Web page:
We enjoyed a leisurely breakfast of juice, some caffeine, pancakes, more caffeine, and in between mouthfuls toyed with different ideas of what to do with those darn microwaves.
“Maybe a pawnshop would like them?” I queried.
‘Maybe there's a college around we could give them to for some needy students’ was another thought. The idea of the dumpster was beginning to look better and better. We made one last trip to the bathroom in Denny’s, and then we helped the three older girls clamber over the backseat, and once more handed the baby in to them.

Hugo decided to take a detour through Carlisle as he wanted to show me how unusual the architecture is there. As we slowly and carefully drove down the front street with me occasionally pressing my elbow against the white stack between us, my eye caught a little red and white sign in a window.

Salvation Army.

In fact, there were several of these signs in the windows of this building. A light bulb went off. So far we had not seen one single pawn shop, and I wondered aloud to Hugo that maybe we could donate these lovely microwaves to the Good Will, Sally Ann – or whatever they called themselves in Carlisle.
We quickly rounded the corner and headed back. We stopped along side and asked the people already queued up outside when they opened.
‘Ten am, Ma’am.’

It was 10:01 according to our clock. Some employees walked by, unlocked, walked in and closed the door, locking it again. Perhaps they had seen the 15 microwaves inside our van? I looked at the guy in the front of the line. ”Do you think they will let us in soon, we just have ah, a few microwaves we want to donate.”
“Microwaves to give away?” he asked, his face lighting up.

Oh yeah, did I ever!

“You just want to go round the back – they can take them from you there.”
Gleeful that we had finally found a solution, we pulled up to the back of the building, and were stunned at the second queue of people. And the bags, and bags, and boxes of stuff flowing around them, and out of the large opening in the wall. I got out and asked the first person who seemed official looking, where I could leave a few microwaves.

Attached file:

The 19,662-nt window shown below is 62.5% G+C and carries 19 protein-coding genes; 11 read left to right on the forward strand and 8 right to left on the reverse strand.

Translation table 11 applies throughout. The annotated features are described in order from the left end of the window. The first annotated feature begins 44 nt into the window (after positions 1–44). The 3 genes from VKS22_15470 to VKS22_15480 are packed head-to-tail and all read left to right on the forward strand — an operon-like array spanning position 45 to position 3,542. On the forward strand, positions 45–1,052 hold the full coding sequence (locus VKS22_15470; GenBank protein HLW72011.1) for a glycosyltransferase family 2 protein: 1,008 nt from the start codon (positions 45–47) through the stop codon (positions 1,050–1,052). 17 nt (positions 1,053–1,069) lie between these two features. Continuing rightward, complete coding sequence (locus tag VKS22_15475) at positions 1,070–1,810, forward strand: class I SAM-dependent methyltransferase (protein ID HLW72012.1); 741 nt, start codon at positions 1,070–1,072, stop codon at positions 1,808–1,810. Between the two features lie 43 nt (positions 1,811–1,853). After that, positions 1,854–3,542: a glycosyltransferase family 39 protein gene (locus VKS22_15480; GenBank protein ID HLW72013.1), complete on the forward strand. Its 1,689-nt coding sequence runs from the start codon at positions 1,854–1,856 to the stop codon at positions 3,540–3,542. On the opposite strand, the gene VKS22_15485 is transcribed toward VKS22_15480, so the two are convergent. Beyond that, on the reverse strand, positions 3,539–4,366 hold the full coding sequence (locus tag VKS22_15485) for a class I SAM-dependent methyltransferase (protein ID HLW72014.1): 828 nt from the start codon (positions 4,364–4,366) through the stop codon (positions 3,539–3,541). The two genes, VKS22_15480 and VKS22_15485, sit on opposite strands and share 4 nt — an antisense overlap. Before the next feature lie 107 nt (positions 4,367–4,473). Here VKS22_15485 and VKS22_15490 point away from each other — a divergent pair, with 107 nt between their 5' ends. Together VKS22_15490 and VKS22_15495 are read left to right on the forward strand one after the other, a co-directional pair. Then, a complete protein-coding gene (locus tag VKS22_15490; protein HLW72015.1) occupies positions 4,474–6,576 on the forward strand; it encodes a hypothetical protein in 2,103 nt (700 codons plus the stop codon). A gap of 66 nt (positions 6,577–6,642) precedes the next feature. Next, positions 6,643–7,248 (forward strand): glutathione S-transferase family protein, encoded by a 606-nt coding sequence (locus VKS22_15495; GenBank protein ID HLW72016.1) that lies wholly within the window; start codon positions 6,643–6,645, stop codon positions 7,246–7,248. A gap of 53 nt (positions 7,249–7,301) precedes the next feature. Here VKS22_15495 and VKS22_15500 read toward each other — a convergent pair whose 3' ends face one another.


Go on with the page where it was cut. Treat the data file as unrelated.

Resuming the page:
“Well“, he said slowly, staring at all the items still be loaded into his already tightly packed storage space. “What’s a few?”
My husband and I looked at each other.
“Oh, about 15.” my husband mumbled.

“FIFTEEN?” Now how did that come about?” he asked suspiciously. Quickly my husband produced our invoice sheet before the gentleman had time to think we were thieves aspiring to redeem ourselves by donating stolen goods. We explained our dilemma while the girls stared through the darkened windows of our van at the warehouse, praying hopefully!
An older man spoke up; “How about I give Dana a call at Project S.H.A.R.E., I bet they would take them. “

Twenty minutes later, still loaded to the brim, we were once more cautiously winding our way through the narrow streets of Carlisle aware, more than usual, of the distance between our bumper and the bumper in front of us; a simple fender bender could mean instant disaster. Both Hugo and I gave deep sighs of relief when we pulled up in front of Project S.H.A.R.E. and I sailed in the front doors looking for Dana.

Thirty minutes later we were finished unloading all the microwaves AND the boxes of paper, had disposed of the broken ones in their dumpster (with permission!) and were happily being given a tour of the building. It was a large warehouse, but very warmly decorated with a peaceful atmosphere. It was clean and tidy. There were several volunteers about sorting clothes for the morrow when they were having their annual 'free clothing give away'. There were rows and rows of tables covered in clothes, sorted into neat piles by age and sex. Dana glanced at the baby bundled in a large blanket in Gabriela’s arms.
“You know”, she said, “if there is anything here you could use for clothing, please feel free to help yourself.” Honey to my ears.

“Well.” I said, a little shyly, “the baby could really use a snow suit and Gabriela could use some warm shoes since her flip flops are somewhat out of season now.”
She smiled, obviously happy that she could do a little something for us, even though by accepting our ‘donation’ she had already done us a huge favour. By 11 am we were helping the girls back into the van, this time by the side door and Dana handed snacks back to them, including some sun dried apples slices.

As we waved good bye I thought about how wonderful God is. He helped us take a very bad situation and turn it into a blessing that was going to spread to many people, while also taking care of some urgent clothing needs that we had. I have Project S.H.A.R.E.’s phone number tucked away so that in the future when picking up from Mechanicsburg’s base if we get other surplus household items, shoes clothing etc, that we sometimes get and don’t know how to fit in the van, my husband can just drive by and bless them again before heading back to North Carolina. Read more!